US Republican presidential candidate Mitt Romney and Nevada Governor Brian Sandoval (R), address supporters during a campaign rally at a local business in Las Vegas, Nevada May 29, 2012.
Credits: REUTERS/Christopher DeVargas/Las Vegas Sun
It seems GOP nominee Mitt Romney, whose personal wealth is estimated at $250 million, can also raise a lot of dough too, and bested Obama and the Democrats in May by nearly $17 million.
Romney's campaign announced Thursday they jointly raised $76.8 million with the Republican National Committee compared to $60 million raised by Obama and the Democrats.
And in April, Romney nearly matched Obama and raised $40 million to the president's $44 million.
This week alone, the Romney campaign said they raised $15 million during a swing through Texas, while Obama raised about $10 million during two days of fundraising in New York and California.
Spencer Zwick, Romney's national finance chairman, said in a statement Thursday the campaign was "encouraged" by the numbers.
"It is clear that people aren't willing to buy into 'hope and change' again," Zwick said. "Voters are making an investment because they believe that it will benefit the country."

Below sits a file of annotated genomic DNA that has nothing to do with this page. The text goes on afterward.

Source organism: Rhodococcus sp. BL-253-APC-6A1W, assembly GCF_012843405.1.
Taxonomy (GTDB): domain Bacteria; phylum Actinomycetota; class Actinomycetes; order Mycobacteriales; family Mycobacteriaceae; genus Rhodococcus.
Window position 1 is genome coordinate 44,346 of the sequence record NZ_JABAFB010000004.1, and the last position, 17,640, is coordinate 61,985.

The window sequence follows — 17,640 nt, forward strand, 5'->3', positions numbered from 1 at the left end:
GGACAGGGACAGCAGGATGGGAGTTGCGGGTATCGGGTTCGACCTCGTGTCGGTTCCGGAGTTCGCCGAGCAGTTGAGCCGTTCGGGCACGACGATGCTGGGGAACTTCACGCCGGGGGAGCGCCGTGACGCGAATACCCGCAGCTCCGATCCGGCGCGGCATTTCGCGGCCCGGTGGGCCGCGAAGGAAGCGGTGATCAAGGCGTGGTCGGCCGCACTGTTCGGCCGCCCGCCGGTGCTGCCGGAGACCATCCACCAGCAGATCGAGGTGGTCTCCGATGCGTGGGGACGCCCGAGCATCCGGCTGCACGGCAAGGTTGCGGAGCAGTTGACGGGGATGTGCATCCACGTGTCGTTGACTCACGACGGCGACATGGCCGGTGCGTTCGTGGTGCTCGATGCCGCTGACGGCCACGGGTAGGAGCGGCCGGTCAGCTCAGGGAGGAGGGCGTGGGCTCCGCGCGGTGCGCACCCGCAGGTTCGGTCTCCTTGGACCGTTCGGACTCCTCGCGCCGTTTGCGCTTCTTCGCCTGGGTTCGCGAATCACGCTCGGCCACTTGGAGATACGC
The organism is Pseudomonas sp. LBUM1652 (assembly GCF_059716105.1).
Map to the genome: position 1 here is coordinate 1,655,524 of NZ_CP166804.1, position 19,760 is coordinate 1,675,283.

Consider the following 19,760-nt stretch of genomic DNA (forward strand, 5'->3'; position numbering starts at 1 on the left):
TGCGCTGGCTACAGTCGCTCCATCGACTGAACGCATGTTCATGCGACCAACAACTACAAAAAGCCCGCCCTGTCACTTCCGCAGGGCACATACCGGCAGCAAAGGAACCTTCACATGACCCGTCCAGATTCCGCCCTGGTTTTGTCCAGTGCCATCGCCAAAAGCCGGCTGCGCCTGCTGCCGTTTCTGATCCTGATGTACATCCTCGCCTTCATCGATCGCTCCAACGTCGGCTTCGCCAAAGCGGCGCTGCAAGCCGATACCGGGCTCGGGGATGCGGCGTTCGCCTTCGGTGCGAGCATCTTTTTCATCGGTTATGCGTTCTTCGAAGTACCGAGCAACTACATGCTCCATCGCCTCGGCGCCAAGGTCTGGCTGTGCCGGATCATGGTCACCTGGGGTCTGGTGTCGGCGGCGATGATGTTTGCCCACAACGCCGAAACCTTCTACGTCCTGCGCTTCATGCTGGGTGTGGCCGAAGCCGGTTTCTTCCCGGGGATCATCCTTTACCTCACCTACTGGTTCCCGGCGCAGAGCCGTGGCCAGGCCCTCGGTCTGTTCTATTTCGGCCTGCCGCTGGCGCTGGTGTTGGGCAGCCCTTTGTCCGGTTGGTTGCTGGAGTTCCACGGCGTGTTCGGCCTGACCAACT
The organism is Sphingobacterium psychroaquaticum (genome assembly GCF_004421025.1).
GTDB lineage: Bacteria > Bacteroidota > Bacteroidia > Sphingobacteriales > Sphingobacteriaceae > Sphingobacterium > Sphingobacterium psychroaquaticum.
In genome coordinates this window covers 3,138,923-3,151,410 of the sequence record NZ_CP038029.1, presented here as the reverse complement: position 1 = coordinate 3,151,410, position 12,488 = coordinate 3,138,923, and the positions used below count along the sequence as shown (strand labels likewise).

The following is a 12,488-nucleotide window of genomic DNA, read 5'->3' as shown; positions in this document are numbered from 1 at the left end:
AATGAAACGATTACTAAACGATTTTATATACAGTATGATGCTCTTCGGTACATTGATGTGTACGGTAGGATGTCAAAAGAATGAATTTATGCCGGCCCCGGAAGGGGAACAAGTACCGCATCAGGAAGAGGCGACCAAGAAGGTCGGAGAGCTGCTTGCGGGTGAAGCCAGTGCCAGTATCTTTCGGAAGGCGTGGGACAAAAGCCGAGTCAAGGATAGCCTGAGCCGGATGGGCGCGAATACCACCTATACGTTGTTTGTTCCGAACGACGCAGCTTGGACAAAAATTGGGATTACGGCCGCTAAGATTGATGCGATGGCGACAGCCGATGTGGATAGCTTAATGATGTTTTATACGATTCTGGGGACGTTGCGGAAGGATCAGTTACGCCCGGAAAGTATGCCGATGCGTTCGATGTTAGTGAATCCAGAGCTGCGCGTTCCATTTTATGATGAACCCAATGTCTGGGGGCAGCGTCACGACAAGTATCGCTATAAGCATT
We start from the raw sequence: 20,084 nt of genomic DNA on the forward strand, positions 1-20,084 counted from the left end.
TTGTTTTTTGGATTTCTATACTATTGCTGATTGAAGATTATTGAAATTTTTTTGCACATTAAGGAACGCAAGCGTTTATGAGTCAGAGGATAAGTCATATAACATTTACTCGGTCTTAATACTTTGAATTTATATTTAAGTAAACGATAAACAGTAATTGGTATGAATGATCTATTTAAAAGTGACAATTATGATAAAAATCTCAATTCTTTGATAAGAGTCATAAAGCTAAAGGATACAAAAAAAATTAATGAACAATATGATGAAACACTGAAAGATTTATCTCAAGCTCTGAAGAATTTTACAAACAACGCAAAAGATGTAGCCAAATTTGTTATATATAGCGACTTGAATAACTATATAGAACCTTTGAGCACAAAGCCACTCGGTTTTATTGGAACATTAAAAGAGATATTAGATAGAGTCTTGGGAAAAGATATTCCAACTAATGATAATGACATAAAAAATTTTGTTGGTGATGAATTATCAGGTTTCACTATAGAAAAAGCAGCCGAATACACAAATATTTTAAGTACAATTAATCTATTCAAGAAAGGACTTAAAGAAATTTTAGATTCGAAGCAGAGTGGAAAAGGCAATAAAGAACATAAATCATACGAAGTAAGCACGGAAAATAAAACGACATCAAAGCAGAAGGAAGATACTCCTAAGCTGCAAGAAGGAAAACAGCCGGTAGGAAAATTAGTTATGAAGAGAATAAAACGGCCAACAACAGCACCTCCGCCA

But the Obama campaign said Thursday they are not surprised Romney raised more in May, given it was the first month when Romney was no longer fundraising for the GOP primary and could go back to his big donors for more cash for his presidential campaign coffers.
"All the primary donors who had written the maximum contribution during the primary can now go back and make the same contribution for the general election," Obama campaign spokesman Ben LaBolt told reporters on a conference call. "So we anticipated that they would beat us this month. We're focused on building up our donor base."
And Obama's re-election campaign through April raised more than twice what the Romney camp hauled in -- $222 million to $100 million.
Also, since both candidates have opted out of the public financing option, which provides some campaign money but also severely restricts individual donation limits, the recent fundraising figures suggest both camps will raise exorbitant sums over the next five months.
This is, in fact, the first presidential election since 1972 when neither candidate has used public finances for their campaigns, allowing them to raise far more than they could if they were using public funds as part of their campaigns.